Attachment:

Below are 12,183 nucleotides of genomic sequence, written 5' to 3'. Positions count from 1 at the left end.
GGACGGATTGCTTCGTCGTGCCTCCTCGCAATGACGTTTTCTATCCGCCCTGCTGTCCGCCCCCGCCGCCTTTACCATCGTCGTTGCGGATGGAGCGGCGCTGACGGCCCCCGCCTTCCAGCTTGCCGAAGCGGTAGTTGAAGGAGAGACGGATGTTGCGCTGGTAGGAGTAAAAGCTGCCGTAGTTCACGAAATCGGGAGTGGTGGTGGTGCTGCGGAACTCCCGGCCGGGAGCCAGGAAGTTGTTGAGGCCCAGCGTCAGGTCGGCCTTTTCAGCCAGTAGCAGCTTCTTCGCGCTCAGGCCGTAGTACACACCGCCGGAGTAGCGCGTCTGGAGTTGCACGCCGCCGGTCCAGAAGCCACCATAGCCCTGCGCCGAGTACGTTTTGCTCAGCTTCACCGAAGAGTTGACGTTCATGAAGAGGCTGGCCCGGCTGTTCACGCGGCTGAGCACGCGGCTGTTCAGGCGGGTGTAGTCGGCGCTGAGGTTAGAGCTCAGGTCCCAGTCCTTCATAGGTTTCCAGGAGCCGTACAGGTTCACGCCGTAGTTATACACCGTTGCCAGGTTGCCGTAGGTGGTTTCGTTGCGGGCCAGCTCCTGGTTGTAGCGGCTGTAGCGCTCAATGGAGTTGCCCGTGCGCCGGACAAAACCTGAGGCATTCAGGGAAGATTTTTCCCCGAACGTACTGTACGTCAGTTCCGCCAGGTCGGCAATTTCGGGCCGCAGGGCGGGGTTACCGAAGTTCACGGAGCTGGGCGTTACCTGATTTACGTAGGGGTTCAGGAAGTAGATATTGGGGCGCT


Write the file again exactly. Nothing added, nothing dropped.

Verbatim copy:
Below are 12,183 nucleotides of genomic sequence, written 5' to 3'. Positions count from 1 at the left end.
GGACGGATTGCTTCGTCGTGCCTCCTCGCAATGACGTTTTCTATCCGCCCTGCTGTCCGCCCCCGCCGCCTTTACCATCGTCGTTGCGGATGGAGCGGCGCTGACGGCCCCCGCCTTCCAGCTTGCCGAAGCGGTAGTTGAAGGAGAGACGGATGTTGCGCTGGTAGGAGTAAAAGCTGCCGTAGTTCACGAAATCGGGAGTGGTGGTGGTGCTGCGGAACTCCCGGCCGGGAGCCAGGAAGTTGTTGAGGCCCAGCGTCAGGTCGGCCTTTTCAGCCAGTAGCAGCTTCTTCGCGCTCAGGCCGTAGTACACACCGCCGGAGTAGCGCGTCTGGAGTTGCACGCCGCCGGTCCAGAAGCCACCATAGCCCTGCGCCGAGTACGTTTTGCTCAGCTTCACCGAAGAGTTGACGTTCATGAAGAGGCTGGCCCGGCTGTTCACGCGGCTGAGCACGCGGCTGTTCAGGCGGGTGTAGTCGGCGCTGAGGTTAGAGCTCAGGTCCCAGTCCTTCATAGGTTTCCAGGAGCCGTACAGGTTCACGCCGTAGTTATACACCGTTGCCAGGTTGCCGTAGGTGGTTTCGTTGCGGGCCAGCTCCTGGTTGTAGCGGCTGTAGCGCTCAATGGAGTTGCCCGTGCGCCGGACAAAACCTGAGGCATTCAGGGAAGATTTTTCCCCGAACGTACTGTACGTCAGTTCCGCCAGGTCGGCAATTTCGGGCCGCAGGGCGGGGTTACCGAAGTTCACGGAGCTGGGCGTTACCTGATTTACGTAGGGGTTCAGGAAGTAGATATTGGGGCGCT